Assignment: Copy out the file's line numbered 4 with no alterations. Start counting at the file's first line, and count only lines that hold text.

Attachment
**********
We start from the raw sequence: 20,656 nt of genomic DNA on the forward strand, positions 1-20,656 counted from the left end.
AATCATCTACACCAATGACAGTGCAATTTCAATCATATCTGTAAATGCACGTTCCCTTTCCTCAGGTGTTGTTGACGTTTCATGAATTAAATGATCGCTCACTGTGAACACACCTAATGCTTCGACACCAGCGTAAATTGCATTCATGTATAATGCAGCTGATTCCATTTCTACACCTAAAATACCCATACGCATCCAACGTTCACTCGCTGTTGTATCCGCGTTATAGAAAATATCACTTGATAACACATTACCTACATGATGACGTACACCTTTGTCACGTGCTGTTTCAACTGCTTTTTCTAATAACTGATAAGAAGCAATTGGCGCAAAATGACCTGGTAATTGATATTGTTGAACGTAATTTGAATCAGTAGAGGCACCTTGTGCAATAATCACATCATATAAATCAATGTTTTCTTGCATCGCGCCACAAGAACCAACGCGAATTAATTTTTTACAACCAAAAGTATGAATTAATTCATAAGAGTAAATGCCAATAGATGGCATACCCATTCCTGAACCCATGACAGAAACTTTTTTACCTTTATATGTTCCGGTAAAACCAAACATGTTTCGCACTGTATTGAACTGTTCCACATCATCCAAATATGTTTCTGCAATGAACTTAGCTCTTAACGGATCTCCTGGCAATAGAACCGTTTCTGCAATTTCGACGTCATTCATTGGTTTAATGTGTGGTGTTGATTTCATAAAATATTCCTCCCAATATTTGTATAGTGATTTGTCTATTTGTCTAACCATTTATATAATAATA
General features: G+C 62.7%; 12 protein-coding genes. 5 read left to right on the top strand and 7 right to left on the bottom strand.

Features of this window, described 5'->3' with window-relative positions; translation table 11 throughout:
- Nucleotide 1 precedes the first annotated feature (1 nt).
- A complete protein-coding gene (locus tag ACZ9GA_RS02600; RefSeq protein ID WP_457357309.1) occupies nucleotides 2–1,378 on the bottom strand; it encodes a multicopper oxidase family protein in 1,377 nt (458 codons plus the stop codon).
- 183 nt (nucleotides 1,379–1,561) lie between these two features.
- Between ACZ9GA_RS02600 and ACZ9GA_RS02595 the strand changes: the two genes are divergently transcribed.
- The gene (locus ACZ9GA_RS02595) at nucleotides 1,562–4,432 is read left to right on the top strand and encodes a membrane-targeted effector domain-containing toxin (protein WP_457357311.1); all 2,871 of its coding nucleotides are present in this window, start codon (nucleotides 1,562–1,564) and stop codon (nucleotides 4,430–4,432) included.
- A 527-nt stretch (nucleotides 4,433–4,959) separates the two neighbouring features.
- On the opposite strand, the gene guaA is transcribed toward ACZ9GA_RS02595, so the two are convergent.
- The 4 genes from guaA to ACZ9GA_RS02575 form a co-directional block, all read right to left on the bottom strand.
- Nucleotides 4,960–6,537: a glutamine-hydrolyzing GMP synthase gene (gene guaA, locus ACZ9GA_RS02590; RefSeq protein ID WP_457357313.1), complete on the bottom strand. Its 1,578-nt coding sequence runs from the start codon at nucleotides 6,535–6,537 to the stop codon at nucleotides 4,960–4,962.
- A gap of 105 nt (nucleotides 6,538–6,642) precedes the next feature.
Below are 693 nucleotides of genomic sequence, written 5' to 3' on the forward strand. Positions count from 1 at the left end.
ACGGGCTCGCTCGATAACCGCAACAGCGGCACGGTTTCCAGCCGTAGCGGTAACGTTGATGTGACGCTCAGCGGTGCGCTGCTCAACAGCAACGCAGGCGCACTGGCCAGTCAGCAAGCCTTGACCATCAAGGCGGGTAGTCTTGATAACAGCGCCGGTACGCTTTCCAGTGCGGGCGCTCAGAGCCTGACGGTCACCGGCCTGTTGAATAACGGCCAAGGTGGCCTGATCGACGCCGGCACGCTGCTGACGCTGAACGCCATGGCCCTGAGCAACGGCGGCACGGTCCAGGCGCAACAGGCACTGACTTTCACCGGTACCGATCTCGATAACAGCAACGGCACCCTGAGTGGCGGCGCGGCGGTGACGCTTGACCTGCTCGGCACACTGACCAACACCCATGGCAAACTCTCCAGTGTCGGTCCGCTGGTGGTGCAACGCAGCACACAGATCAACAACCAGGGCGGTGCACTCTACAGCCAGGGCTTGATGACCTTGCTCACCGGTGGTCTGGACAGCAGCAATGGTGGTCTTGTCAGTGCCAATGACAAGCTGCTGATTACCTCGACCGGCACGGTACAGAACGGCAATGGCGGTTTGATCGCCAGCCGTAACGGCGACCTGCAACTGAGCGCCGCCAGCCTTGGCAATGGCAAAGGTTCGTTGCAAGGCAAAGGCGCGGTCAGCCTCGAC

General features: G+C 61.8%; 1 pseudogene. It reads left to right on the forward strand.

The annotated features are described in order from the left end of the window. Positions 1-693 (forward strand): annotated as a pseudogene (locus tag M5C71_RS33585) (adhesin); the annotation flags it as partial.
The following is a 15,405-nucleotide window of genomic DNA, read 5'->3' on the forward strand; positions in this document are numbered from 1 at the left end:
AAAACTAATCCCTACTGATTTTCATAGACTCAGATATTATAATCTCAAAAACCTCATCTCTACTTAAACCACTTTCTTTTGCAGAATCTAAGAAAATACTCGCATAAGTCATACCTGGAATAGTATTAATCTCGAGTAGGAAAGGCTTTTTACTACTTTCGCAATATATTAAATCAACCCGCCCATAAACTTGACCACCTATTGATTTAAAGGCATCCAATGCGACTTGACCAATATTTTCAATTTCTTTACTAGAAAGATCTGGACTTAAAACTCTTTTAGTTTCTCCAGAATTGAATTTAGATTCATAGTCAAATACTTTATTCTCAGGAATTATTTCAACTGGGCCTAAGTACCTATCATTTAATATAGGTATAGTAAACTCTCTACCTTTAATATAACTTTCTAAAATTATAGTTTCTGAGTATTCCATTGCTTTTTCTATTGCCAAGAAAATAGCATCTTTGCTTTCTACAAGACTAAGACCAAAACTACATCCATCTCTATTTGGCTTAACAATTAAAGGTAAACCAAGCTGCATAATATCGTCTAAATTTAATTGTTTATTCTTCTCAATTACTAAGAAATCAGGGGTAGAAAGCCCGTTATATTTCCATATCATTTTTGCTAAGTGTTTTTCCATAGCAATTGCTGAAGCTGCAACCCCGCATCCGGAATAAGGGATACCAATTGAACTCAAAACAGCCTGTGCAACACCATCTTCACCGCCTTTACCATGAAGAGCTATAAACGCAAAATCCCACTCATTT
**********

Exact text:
Features of this window, described 5'->3' with window-relative positions; translation table 11 throughout: